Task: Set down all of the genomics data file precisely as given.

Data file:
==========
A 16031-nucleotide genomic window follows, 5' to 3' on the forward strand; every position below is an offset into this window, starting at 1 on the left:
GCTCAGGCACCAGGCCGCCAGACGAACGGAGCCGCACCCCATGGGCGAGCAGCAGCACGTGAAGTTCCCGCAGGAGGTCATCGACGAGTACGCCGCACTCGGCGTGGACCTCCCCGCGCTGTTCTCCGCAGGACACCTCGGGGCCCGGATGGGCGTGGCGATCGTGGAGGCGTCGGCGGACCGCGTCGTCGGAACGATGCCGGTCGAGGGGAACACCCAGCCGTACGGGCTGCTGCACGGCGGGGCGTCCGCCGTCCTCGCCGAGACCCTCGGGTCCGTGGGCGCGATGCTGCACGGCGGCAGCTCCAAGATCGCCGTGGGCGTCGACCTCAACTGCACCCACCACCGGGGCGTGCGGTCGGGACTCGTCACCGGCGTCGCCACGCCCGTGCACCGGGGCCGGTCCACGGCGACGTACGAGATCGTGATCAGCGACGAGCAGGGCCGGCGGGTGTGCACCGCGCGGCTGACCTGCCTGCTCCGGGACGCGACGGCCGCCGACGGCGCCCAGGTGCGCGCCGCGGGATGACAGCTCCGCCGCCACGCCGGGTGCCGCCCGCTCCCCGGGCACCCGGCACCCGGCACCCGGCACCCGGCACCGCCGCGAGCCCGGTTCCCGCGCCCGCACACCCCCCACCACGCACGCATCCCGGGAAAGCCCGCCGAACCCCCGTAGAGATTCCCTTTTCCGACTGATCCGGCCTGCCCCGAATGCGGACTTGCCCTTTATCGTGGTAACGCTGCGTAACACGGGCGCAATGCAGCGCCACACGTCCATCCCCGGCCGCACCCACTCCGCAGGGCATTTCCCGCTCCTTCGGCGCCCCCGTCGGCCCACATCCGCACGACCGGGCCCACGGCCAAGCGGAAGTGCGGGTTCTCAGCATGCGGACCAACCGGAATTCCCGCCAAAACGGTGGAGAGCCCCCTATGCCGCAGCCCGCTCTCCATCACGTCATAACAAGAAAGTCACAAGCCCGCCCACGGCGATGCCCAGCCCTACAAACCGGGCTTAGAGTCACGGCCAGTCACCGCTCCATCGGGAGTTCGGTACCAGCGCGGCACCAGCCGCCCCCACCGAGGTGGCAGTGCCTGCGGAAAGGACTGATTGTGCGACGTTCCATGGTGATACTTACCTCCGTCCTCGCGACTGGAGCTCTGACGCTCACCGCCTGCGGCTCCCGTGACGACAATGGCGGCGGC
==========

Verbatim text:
A 16031-nucleotide genomic window follows, 5' to 3' on the forward strand; every position below is an offset into this window, starting at 1 on the left:
GCTCAGGCACCAGGCCGCCAGACGAACGGAGCCGCACCCCATGGGCGAGCAGCAGCACGTGAAGTTCCCGCAGGAGGTCATCGACGAGTACGCCGCACTCGGCGTGGACCTCCCCGCGCTGTTCTCCGCAGGACACCTCGGGGCCCGGATGGGCGTGGCGATCGTGGAGGCGTCGGCGGACCGCGTCGTCGGAACGATGCCGGTCGAGGGGAACACCCAGCCGTACGGGCTGCTGCACGGCGGGGCGTCCGCCGTCCTCGCCGAGACCCTCGGGTCCGTGGGCGCGATGCTGCACGGCGGCAGCTCCAAGATCGCCGTGGGCGTCGACCTCAACTGCACCCACCACCGGGGCGTGCGGTCGGGACTCGTCACCGGCGTCGCCACGCCCGTGCACCGGGGCCGGTCCACGGCGACGTACGAGATCGTGATCAGCGACGAGCAGGGCCGGCGGGTGTGCACCGCGCGGCTGACCTGCCTGCTCCGGGACGCGACGGCCGCCGACGGCGCCCAGGTGCGCGCCGCGGGATGACAGCTCCGCCGCCACGCCGGGTGCCGCCCGCTCCCCGGGCACCCGGCACCCGGCACCCGGCACCCGGCACCGCCGCGAGCCCGGTTCCCGCGCCCGCACACCCCCCACCACGCACGCATCCCGGGAAAGCCCGCCGAACCCCCGTAGAGATTCCCTTTTCCGACTGATCCGGCCTGCCCCGAATGCGGACTTGCCCTTTATCGTGGTAACGCTGCGTAACACGGGCGCAATGCAGCGCCACACGTCCATCCCCGGCCGCACCCACTCCGCAGGGCATTTCCCGCTCCTTCGGCGCCCCCGTCGGCCCACATCCGCACGACCGGGCCCACGGCCAAGCGGAAGTGCGGGTTCTCAGCATGCGGACCAACCGGAATTCCCGCCAAAACGGTGGAGAGCCCCCTATGCCGCAGCCCGCTCTCCATCACGTCATAACAAGAAAGTCACAAGCCCGCCCACGGCGATGCCCAGCCCTACAAACCGGGCTTAGAGTCACGGCCAGTCACCGCTCCATCGGGAGTTCGGTACCAGCGCGGCACCAGCCGCCCCCACCGAGGTGGCAGTGCCTGCGGAAAGGACTGATTGTGCGACGTTCCATGGTGATACTTACCTCCGTCCTCGCGACTGGAGCTCTGACGCTCACCGCCTGCGGCTCCCGTGACGACAATGGCGGCGGC